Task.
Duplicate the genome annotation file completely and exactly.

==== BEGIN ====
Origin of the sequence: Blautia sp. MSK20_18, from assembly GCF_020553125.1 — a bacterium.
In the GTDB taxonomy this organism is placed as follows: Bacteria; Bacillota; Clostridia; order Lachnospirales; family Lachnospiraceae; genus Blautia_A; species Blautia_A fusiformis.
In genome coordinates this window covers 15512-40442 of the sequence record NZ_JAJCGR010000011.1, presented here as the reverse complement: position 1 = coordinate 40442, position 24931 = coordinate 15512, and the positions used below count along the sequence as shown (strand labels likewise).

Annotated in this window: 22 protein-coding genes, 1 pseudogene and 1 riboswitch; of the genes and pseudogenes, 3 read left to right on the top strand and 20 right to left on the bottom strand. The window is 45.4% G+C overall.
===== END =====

Origin of the sequence: Blautia sp. MSK20_18, from assembly GCF_020553125.1 — a bacterium.
In the GTDB taxonomy this organism is placed as follows: Bacteria; Bacillota; Clostridia; order Lachnospirales; family Lachnospiraceae; genus Blautia_A; species Blautia_A fusiformis.
In genome coordinates this window covers 15512-40442 of the sequence record NZ_JAJCGR010000011.1, presented here as the reverse complement: position 1 = coordinate 40442, position 24931 = coordinate 15512, and the positions used below count along the sequence as shown (strand labels likewise).

Annotated in this window: 22 protein-coding genes, 1 pseudogene and 1 riboswitch; of the genes and pseudogenes, 3 read left to right on the top strand and 20 right to left on the bottom strand. The window is 45.4% G+C overall.